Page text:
I myself have had (still have to a certain extend) a hard time wrapping my head around instancing and classes in general. Here is my basic understanding of it so far. I am going to try to explain my understanding of a class in as general real world use case as I can.
I look at a class as a template or recipe to create something. lets take a book for example. How would you describe a book? it need pages, it has an author, it has a release date, it has a genre etc. These descriptions of what defines a book is what we would put in our init() function. So a class would look something like this (I am going to be using python 2 syntax, as I personally feel it makes a little more sense):
def __init__(self, title, genre, author, release_date, amount_of_pages):
self.title = title
self.genre = genre
self.author = author
self.release_date = release_date
self.amount_of_pages = amount_of_pages
the above example can now be used a template to create a book (a book object). So lets say you had 5 empty books on a table, and you wanted to grab one of them and write your story inside, add you as a author, give it a title etc.
You grabbed book number four. This book is not unique in anyway yet, as its just an blank book looking exactly like the others. How can we make it unique? well we can give it a title, put on an author, add it to a genre and so on… and we can use our defined class for that as follows:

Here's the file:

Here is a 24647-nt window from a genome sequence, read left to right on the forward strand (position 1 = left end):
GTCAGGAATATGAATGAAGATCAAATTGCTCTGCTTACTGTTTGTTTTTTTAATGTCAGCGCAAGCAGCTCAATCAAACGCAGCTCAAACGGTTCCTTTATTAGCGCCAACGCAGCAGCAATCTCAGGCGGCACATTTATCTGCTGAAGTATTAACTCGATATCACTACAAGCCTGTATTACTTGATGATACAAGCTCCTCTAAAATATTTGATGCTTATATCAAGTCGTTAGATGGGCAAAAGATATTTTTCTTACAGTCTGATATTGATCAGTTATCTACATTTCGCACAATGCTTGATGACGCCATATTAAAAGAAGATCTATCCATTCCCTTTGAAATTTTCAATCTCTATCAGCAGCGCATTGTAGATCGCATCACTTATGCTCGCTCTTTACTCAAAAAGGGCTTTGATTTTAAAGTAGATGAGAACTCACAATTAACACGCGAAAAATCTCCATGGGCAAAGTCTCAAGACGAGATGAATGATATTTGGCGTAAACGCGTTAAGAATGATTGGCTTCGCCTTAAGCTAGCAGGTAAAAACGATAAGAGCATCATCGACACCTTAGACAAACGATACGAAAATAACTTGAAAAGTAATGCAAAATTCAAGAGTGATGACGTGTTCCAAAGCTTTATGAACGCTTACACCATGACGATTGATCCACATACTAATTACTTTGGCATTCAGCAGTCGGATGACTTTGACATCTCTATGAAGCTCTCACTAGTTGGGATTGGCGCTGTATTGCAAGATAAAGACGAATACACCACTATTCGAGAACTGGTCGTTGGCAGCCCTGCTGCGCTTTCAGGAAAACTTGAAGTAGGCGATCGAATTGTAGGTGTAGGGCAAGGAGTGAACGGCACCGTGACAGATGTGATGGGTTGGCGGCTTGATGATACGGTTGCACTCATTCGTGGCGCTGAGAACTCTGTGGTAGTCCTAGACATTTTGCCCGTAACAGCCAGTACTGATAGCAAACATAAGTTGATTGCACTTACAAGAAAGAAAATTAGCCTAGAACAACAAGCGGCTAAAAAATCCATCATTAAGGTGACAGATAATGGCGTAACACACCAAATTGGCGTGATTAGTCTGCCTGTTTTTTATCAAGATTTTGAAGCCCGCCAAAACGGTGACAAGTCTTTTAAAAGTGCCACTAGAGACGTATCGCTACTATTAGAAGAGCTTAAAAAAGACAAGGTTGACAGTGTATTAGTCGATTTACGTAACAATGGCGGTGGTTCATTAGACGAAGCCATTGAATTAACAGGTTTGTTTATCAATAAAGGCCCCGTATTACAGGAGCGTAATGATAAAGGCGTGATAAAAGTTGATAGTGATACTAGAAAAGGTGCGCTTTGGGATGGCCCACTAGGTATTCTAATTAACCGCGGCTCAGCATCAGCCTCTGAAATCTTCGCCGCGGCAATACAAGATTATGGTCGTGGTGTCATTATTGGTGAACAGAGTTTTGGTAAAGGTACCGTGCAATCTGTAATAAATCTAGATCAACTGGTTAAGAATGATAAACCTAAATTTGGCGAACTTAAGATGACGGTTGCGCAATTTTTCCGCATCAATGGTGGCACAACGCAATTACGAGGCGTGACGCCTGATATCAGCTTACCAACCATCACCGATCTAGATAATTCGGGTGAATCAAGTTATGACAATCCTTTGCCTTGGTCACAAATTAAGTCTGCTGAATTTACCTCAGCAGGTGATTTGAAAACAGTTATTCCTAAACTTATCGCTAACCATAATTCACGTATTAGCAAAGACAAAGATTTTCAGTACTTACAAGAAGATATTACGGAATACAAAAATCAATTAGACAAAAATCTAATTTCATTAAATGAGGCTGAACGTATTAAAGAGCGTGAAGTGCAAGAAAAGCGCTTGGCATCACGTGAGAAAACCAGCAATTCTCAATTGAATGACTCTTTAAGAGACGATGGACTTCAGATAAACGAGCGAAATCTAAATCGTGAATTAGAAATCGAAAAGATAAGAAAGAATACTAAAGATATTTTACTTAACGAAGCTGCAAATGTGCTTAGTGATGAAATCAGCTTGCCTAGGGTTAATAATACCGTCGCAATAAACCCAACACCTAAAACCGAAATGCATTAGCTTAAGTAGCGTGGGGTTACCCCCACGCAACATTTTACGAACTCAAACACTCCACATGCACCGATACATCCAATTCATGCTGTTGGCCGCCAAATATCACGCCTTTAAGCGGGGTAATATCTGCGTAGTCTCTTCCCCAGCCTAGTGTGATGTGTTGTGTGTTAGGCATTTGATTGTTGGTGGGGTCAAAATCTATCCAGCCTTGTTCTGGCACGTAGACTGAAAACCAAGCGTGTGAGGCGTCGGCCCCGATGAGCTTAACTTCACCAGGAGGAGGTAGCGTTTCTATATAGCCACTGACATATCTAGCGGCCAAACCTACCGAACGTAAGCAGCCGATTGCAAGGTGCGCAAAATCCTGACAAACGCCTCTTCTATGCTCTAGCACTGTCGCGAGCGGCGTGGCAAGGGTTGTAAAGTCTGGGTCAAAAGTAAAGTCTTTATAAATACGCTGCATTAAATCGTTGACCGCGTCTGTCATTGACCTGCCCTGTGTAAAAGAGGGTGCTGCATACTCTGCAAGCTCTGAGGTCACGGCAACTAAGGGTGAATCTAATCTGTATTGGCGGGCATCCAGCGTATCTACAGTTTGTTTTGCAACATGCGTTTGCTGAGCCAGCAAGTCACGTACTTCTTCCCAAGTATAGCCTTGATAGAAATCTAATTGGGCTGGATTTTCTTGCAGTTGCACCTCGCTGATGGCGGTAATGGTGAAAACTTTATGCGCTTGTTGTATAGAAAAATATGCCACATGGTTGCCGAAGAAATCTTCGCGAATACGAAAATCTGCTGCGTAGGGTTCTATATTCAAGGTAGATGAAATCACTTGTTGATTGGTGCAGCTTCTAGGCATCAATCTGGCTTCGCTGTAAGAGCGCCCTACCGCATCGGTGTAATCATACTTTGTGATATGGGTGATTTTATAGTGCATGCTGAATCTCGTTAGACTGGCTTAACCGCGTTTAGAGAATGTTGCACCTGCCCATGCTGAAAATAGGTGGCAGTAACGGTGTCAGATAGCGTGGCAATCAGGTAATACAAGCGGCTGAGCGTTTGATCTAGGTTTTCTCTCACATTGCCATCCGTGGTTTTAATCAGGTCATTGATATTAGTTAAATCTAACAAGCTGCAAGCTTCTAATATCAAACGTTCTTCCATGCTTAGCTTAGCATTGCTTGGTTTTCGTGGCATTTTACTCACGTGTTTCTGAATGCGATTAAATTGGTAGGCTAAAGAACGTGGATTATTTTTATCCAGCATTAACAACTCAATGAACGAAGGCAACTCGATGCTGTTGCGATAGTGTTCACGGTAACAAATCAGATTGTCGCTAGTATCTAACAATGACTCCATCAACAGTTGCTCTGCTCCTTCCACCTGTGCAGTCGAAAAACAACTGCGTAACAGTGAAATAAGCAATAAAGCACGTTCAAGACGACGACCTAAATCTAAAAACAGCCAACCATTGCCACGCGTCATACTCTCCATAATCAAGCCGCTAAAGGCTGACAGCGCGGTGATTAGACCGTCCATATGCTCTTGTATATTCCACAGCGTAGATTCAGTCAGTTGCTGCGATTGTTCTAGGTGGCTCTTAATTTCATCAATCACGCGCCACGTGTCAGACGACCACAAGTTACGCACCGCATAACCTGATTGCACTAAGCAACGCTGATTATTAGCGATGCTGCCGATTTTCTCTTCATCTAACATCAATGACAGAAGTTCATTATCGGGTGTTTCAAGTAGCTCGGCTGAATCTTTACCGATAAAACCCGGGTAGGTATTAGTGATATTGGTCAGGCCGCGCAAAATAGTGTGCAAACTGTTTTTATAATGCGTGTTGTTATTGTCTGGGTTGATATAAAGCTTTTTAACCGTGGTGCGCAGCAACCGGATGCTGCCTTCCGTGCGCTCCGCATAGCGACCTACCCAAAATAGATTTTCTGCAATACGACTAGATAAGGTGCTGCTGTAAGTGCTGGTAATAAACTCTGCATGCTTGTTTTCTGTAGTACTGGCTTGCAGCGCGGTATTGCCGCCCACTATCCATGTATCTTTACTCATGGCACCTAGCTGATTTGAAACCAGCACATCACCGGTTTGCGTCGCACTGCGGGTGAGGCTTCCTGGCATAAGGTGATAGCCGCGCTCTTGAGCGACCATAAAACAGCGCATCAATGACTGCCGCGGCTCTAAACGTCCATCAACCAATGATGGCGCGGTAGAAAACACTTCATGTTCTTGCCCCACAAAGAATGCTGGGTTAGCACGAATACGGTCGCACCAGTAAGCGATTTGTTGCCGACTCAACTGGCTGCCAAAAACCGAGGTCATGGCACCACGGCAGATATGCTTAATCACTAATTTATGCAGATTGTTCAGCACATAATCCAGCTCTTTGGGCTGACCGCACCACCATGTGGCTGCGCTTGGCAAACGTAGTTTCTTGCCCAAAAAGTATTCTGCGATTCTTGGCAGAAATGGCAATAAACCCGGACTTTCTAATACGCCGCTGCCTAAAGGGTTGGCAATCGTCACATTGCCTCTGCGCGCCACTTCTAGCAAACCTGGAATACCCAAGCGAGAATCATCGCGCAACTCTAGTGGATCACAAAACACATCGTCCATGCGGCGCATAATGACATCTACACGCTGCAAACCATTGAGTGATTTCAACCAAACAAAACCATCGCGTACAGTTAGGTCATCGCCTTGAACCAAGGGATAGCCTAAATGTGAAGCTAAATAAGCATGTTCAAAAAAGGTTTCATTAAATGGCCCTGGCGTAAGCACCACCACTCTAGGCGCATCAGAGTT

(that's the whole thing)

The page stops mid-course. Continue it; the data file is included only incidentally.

my_book = Book('understanding_classes','programming', 'Jesper Rahlff', '06-06-2020', 200)
notice that the class we defined at the start takes an object? that object is our blank book that we selected (book number four), and every time our code uses the self argument we refer to that specific book (book number four) that we selected.
Once that blank book have been through our template/recipe, its now unique and quite easy to identify on the table amongst the other books (that is still just blank) we did not select. We can even check the unique instance id that belongs to my_book by using
the outcome of all of this is that I have now created a unique book (an instance), which I am the author of, with my chosen title, in my favorite genre.
so why use a class for this stuff instead of just defining some variables like title, genre, author etc?
well in programming its very handy to be able to reuse code. so if I wanted to create 10 books I could now do that with one line of code per book:
my_first_book = Book('understanding_classes','programming', 'Jesper Rahlff', '06-06-2020', 200)
my_second_book = Book('did i really understand classes?','programming', 'Jesper Rahlff', '07-06-2020', 201)
my_third_book = Book('I think I get it','programming', 'Jesper Rahlff', '08-06-2020', 202)
all of these are now unique objects which all used the Book() class as a recipe (is an intance of) to get created.
I hope this helps anyone that is struggling with the concept. This is by no means a perfect understanding of the complete usage of Classes. I am just a fellow learner trying to navigate the world of python .self